- Finalize Your Target Tour List – Once you have your initial pool of possible school targets, narrow that list to a more realistic number of schools to visit – schools that meet the criteria for your teen and your family. Fine tuning your list can largely be done by visiting schools' Web sites, reviewing college guides from the library or bookstore and, of course, by working with your teen's school guidance counselor. ...
- Visit While College is in Session – Every family's final “visit" list of schools is different; some travel to 12 or more campuses while others only a handful. Based on the geography of your target tour list, you may in fact wind up making a few road trips – perhaps one over spring break and then one or two long weekend treks. Regardless of how many campuses you visit, make sure to schedule your visits while college is in session and students are attending classes. Don't visit during midterms or finals and avoid weekend visits if at all possible, since classes are seldom held then. ...
- Remember the 2/2/2 Rule – Two schools a day. Don't try to visit more than two schools a day, especially if the schools aren't close together. Any more than that and you'll never have enough time to really get a fair sense of the school, which after all, is the entire point of taking the road trip.
Two question limit. Given that most teens find their parents embarrassing under any circumstances, they are especially sensitive to mom or dad asking numerous questions on the campus tour. Try to limit your questions to two vital topics. For example, focus on safety and financial aid.
Speak with at least two professors or students from your teen's intended major. Now is your -and your teenager's – time to determine if this learning environment is right for your family. Ask a student, “What is the quality of faculty advising? Which outstanding professors or courses does he/she recommend for that specific major?" ...
- Ask Questions to Make the Most of Your Visit – Encourage your teen to ask as many questions as possible – and ask different people the same questions to see if you get different answers. In addition to the official tour guide, speak with students, professors, librarians, or other representatives based on topics of interest to your student.
- Go Beyond the Official Campus Tour to Get the “Inside Skinny" – Official campus tours are almost always 30-60 minute student-led affairs that give a good overview of the college, its facilities, academic offerings and student life. They're a good place to start, but by doing a little advanced homework, your family can round out your visit with other campus experiences that can help you and your teen get the “inside skinny" on the school. ...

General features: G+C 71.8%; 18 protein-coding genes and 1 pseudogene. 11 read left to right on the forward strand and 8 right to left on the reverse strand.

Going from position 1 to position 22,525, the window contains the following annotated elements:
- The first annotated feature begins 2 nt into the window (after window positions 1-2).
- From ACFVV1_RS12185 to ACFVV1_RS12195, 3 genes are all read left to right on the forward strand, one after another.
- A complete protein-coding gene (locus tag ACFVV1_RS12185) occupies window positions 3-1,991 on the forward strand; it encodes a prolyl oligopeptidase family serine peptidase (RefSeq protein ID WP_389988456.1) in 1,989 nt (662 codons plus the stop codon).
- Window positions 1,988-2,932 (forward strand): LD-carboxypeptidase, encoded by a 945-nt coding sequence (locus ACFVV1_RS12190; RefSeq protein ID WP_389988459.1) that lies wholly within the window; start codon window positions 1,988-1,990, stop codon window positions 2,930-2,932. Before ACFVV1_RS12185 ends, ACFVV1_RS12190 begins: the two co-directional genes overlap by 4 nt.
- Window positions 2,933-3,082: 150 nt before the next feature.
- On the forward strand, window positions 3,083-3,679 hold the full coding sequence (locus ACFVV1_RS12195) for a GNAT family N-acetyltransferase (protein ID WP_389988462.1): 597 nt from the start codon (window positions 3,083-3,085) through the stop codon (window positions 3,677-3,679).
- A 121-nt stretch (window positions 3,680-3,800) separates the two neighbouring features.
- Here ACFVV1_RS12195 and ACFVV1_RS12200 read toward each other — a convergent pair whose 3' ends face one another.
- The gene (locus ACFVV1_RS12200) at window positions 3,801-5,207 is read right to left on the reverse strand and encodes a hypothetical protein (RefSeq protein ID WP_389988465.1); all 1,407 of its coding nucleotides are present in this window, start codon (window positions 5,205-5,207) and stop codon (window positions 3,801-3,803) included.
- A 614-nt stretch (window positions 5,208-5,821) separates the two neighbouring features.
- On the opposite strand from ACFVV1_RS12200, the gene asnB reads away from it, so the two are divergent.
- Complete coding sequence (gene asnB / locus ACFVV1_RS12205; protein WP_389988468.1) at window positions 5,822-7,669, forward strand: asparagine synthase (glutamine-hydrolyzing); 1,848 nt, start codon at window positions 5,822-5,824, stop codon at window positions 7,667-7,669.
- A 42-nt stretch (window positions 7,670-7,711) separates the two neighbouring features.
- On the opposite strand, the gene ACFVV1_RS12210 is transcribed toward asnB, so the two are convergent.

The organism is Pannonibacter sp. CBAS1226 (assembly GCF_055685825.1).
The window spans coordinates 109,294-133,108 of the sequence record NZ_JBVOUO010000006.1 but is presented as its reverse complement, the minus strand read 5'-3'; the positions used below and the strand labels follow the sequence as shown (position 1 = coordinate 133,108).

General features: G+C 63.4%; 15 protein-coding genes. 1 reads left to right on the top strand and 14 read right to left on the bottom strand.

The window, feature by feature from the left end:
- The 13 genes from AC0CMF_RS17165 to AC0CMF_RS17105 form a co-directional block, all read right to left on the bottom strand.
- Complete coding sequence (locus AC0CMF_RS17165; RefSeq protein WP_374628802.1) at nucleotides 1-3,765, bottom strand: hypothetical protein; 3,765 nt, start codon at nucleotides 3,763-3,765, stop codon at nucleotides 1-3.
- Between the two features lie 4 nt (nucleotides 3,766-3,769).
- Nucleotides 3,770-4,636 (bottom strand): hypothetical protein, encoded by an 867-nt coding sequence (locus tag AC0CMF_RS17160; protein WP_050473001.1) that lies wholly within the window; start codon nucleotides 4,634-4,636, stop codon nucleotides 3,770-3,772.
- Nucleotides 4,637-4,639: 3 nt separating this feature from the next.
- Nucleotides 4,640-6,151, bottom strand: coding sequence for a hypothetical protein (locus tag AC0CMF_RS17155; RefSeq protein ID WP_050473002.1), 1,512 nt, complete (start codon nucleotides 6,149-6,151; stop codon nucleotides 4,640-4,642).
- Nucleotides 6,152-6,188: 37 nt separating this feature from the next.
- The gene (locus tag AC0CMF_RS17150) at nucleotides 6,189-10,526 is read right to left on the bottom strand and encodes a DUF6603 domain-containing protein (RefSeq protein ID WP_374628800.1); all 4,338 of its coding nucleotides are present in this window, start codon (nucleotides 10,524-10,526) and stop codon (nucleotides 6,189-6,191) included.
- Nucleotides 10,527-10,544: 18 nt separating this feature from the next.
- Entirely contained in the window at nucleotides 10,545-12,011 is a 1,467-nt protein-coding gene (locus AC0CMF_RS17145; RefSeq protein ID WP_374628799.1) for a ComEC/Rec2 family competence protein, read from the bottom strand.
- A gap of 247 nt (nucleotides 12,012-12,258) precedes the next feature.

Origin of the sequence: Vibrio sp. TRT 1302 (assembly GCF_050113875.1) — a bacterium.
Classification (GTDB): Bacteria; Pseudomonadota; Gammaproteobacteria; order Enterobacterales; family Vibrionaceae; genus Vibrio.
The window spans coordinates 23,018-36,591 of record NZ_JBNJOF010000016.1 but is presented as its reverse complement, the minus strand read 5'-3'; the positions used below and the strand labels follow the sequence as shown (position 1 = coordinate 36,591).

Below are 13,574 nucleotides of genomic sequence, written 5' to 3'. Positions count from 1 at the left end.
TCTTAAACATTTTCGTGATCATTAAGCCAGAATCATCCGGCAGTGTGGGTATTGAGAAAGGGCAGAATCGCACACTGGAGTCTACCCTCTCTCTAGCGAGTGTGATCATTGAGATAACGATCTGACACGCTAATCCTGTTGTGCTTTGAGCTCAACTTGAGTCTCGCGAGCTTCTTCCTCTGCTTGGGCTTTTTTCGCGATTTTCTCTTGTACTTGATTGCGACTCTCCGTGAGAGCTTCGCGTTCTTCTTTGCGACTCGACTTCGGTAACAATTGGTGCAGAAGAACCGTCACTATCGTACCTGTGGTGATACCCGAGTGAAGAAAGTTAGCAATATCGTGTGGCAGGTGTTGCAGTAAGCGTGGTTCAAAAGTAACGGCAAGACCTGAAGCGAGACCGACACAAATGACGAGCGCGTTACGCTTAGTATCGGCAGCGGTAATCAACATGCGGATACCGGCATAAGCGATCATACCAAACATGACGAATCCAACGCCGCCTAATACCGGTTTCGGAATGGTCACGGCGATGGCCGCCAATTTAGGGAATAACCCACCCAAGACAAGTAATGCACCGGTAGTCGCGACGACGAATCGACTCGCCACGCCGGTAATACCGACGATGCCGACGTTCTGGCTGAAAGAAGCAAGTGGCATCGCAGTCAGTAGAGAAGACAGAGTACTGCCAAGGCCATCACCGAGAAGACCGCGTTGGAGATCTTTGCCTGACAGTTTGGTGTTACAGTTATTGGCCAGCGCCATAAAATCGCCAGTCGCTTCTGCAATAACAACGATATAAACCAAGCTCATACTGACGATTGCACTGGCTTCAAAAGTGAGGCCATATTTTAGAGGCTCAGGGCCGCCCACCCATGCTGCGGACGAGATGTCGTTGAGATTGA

- Eat on Campus – What teenager doesn't place a high priority on food? Most schools allow visitors to eat on campus; so eat in the dining hall or other on-campus eating establishments to give your teen a firsthand “taste" of the school's food while also saving money. Likewise, if you need overnight lodging, consider allowing your teenager to stay in a dorm. Even if you don't know a student with whom your child can stay, many schools will arrange for your teen to stay overnight with a current student – if you call in advance. ...
- Create a Photo Diary – Believe it or not, once your family arrives home from your college tour road trip, all those campuses may start to blur together – especially if you visit numerous schools. Use your digital camera to take a lot of photos -even videos – during your visits to create a record of each school. Your first photo of each school should show the college name on a sign or building to ensure you remember which school you visited. ...
As I said at the end of another post on college visits:
" ... For those of you who have applied Regular Decision or who have been deferred from ED or EA, your acceptances will be rolling in soon. Then you (and perhaps your family) will have to make one of the most important decisions of your young life: where to go to college.
So, be sure to realize the importance of these visits and also be sure to plan so that you can make the very most of your time and money. You'll be glad that you did."
Be sure to check out all my admissions-related articles at College Confidential.